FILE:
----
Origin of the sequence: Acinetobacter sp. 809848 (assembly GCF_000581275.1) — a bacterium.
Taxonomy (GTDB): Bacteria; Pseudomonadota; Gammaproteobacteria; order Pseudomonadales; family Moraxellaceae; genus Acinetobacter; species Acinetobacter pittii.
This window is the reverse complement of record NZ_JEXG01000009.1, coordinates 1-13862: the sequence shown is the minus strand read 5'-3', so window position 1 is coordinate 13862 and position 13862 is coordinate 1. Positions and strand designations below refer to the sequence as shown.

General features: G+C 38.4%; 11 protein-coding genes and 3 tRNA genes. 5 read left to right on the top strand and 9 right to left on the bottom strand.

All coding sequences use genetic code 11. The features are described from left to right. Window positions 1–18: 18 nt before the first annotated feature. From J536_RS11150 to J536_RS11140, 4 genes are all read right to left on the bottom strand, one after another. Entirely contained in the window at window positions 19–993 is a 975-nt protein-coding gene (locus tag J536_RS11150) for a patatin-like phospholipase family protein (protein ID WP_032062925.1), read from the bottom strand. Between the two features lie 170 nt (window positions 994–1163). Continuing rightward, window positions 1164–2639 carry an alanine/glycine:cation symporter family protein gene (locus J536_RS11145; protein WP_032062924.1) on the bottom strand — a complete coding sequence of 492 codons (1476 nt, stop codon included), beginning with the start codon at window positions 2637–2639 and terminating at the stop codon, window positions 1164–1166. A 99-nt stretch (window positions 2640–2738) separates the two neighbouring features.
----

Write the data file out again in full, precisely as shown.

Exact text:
Origin of the sequence: Acinetobacter sp. 809848 (assembly GCF_000581275.1) — a bacterium.
Taxonomy (GTDB): Bacteria; Pseudomonadota; Gammaproteobacteria; order Pseudomonadales; family Moraxellaceae; genus Acinetobacter; species Acinetobacter pittii.
This window is the reverse complement of record NZ_JEXG01000009.1, coordinates 1-13862: the sequence shown is the minus strand read 5'-3', so window position 1 is coordinate 13862 and position 13862 is coordinate 1. Positions and strand designations below refer to the sequence as shown.

General features: G+C 38.4%; 11 protein-coding genes and 3 tRNA genes. 5 read left to right on the top strand and 9 right to left on the bottom strand.

All coding sequences use genetic code 11. The features are described from left to right. Window positions 1–18: 18 nt before the first annotated feature. From J536_RS11150 to J536_RS11140, 4 genes are all read right to left on the bottom strand, one after another. Entirely contained in the window at window positions 19–993 is a 975-nt protein-coding gene (locus tag J536_RS11150) for a patatin-like phospholipase family protein (protein ID WP_032062925.1), read from the bottom strand. Between the two features lie 170 nt (window positions 994–1163). Continuing rightward, window positions 1164–2639 carry an alanine/glycine:cation symporter family protein gene (locus J536_RS11145; protein WP_032062924.1) on the bottom strand — a complete coding sequence of 492 codons (1476 nt, stop codon included), beginning with the start codon at window positions 2637–2639 and terminating at the stop codon, window positions 1164–1166. A 99-nt stretch (window positions 2640–2738) separates the two neighbouring features.